It was not fundamentally a conservation initiative. It was about using those materials, but because also in the last hundred years, essentially from the time that Vavilov was active, agriculture in the entire world has changed tremendously. Agriculture has changed tremendously through industrialization and innovation.
Again, technology and the world has also changed through globalization, economic development, migration, and a million other factors. And so all of this diversity also has changed and a lot of it has disappeared. And he saw that happening, too. His bank was really not about conservation, but he was already thinking about and talking about a little bit about this loss.
And so in subsequent decades, people became very worried. And in the ‘60s and ‘70s into the ‘80s and ‘90s, there was large scale efforts around the world to bring that stuff into those seed banks as much for conservation purposes as for the utilization purposes. And so now those banks are really about both of those endeavors at the same time.
Sarah Beck: That’s like the perfect balance between Colin and Mikey. Mikey, would you say that you are one of the utilizers of these genetic resources in terms of application and Colin is preserving them?
Mike Kantar: Yeah, and I think it’s one of the great examples of how all of this stuff that we talk about in terms of science is not a single person endeavor. It’s people working together. It’s people understanding where their interests align, and then trying to help basically help each other where you can, and then be fluid with how you allow others to use that information.
When we’re working on food, we’re trying to feed people. We’re trying to help people. And so that goal leads to, I think, that the necessity of collaboration and the necessity of really trying to share information.
Germplasm is just an individual population or an individual genetic line that is stored. When we talk about it for, say, soybean, you have the germplasm collection at the USDA. So the assemblage of all of the genetic lines has about 1,000 wild soybeans, has about 5,000 landrace soybeans, and has about 15,000 modern lines.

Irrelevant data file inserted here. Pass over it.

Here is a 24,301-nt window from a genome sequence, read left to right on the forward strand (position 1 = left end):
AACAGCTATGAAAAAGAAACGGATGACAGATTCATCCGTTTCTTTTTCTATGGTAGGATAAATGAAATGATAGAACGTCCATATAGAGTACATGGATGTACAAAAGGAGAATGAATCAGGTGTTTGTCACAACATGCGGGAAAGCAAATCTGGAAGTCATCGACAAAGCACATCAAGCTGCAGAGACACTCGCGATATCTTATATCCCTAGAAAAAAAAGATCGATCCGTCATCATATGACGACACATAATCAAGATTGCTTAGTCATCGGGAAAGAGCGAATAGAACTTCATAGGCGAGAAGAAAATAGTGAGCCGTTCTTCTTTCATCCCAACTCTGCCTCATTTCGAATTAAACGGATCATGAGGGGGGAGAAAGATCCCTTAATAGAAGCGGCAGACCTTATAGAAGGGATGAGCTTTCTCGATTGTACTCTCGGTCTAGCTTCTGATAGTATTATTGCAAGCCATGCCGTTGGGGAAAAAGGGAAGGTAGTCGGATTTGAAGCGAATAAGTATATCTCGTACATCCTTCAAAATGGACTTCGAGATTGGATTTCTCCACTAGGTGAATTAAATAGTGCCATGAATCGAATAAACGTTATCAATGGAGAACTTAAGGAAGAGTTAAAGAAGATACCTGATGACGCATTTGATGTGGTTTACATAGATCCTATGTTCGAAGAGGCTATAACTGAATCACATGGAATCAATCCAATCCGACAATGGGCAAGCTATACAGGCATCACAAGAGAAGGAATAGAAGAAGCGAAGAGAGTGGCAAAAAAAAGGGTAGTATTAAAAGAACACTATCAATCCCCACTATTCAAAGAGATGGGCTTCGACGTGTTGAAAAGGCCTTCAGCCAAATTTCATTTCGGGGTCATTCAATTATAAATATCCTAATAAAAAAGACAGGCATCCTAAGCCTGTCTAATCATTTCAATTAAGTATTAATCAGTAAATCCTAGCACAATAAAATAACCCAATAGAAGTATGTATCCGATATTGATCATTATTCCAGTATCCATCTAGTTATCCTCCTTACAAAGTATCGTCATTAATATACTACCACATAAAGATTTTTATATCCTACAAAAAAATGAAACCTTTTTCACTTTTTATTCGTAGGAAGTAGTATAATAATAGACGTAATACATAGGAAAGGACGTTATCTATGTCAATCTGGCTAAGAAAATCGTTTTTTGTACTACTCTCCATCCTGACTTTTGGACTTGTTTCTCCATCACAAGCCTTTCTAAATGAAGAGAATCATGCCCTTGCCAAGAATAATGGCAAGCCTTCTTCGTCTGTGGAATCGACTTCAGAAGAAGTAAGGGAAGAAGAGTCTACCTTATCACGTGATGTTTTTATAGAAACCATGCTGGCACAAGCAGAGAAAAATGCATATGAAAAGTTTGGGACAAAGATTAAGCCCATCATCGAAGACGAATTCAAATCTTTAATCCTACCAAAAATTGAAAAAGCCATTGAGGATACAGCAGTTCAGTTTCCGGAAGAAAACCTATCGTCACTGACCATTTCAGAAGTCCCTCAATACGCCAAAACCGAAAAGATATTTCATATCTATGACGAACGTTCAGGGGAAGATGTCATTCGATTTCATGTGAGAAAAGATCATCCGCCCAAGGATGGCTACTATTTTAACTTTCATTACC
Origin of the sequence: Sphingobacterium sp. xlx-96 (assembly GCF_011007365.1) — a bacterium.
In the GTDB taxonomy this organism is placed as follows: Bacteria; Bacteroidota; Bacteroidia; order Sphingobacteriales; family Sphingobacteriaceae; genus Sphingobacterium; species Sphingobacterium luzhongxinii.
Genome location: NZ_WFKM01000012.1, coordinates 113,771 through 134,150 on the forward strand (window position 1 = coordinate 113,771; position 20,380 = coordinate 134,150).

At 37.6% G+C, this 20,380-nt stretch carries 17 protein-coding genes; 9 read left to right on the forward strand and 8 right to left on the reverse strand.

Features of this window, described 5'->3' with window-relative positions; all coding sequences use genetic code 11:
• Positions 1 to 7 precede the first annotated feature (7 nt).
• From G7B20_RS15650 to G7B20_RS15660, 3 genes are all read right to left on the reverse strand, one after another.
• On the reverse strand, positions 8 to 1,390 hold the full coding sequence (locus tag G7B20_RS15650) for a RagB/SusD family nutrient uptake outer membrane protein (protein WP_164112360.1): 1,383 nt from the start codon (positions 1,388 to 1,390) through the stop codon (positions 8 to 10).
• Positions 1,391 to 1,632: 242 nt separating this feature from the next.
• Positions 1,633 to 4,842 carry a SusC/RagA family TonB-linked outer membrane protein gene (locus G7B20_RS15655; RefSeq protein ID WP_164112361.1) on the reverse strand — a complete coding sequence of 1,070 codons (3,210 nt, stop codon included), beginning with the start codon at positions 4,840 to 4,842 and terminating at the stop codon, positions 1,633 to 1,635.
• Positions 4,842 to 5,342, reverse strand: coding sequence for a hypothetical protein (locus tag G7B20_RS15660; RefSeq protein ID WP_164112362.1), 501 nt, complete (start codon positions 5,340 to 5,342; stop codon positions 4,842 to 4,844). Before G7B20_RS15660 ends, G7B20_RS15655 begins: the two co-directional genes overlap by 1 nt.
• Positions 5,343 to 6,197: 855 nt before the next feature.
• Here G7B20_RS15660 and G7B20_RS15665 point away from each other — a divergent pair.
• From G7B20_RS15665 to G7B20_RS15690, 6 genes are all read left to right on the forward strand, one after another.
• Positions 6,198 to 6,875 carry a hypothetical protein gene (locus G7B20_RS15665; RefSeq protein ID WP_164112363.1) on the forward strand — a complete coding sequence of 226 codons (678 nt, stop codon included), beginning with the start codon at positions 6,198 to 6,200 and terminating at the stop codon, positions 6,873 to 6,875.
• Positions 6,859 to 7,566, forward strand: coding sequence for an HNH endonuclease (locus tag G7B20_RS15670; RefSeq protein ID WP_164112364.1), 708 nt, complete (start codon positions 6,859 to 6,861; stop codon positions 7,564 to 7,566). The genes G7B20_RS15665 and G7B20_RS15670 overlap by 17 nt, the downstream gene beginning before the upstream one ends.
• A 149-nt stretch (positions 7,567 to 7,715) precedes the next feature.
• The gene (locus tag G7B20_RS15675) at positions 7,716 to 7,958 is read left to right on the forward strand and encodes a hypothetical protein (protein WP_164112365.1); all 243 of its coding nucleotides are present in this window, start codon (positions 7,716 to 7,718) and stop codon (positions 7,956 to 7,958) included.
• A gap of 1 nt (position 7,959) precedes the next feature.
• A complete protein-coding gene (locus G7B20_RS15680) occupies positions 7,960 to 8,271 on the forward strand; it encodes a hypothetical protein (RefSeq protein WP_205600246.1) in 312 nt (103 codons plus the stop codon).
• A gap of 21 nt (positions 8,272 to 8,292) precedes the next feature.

And so a line in this case can be referred to as a line, an accession, a variety, a varietal, a cultivar. Depending on who you talk to, they will use all of those different names to roughly mean the same thing.
One other very important definition is something called passport data. So for a lot of the stuff that we want to do, you want to know where things were collected, and so the passport data is exactly what it sounds like. It tells you where, when, and by whom, ideally, things were collected or deposited.
Sarah Beck: So when we’re referring to all those soybeans, just the physical manifestation of that may be seed.
Mike Kantar: It will be seed, yes.
Sarah Beck: Okay. But it could be preserved in different ways?
Colin Khoury: So I do think terminology is important and it’s important for clarity of understanding and also whether we’re being inclusive or exclusive in our communities.
So germplasm is an old word. It’s been around for a long time. I personally don’t like it because nobody really understands what it means, and it sounds like something scary, germs.
A common term, actually two words, is genetic resources, and that is very used. So plant genetic resources is basically all seeds and other things that are used for plant breeding. There are some that don’t like that term because resources is a term itself that has become a bit of a controversial term in the sense that it’s seen as something that humans are just trying to exploit as a resource, natural resource also has become one of these controversial terms.
So what that’s about is the increasing understanding also throughout these decades that these biological entities that are in seed banks, for instance, are not just resources for plant breeding, but also have been and continue to be really important to Indigenous livelihoods and evolution of biotic processes, including pollinators and all kinds of other things. And so resources feels too limited in its way of talking about it.
One could just say seed. So there’s a term, seed bank instead of gene bank, and I use that for San Diego’s seed bank. But that’s not wide enough and inclusive enough for the whole community because it’s not just seeds that are held. Very often, it’s other types of plant material that can be propagated: vegetative tissues, potato, potato clones, things like that. Increasingly it’s also actually isolated DNA, or pollen. There’s many ways that you could preserve interesting materials for plant breeding and many other purposes.
Then there’s gene bank, which is also a term, but that’s also limited because it’s not just about genes for folks, it’s also about knowledge and passport data and all kinds of things.
So we don’t have a perfect term, I believe, in the world for this right now. And so if there are any listeners that want to propose one, I’d be really happy to hear it.
Sarah Beck: You make so many great points there. It also just helps to illustrate in people’s minds like what we’re talking about, there’s this whole variety of material that could be preserved and cared for in order to do a variety of things in the future.
Colin Khoury: So there has needed to be some terminology around varieties created by people. And in different parts of the world, there’s been different terms, and that can be landraces, that is a variety or race of a crop that was evolved in a place on land by people in a local location.
It also has been called peasant varieties, and you can imagine that that can be a problematic term. They’re called heirlooms often in the United States, and there’s some other terms for this but it all really means the same thing. It’s a variety that was really produced locally by people as opposed to a variety that was developed by scientists like Dr. Michael Kantar here.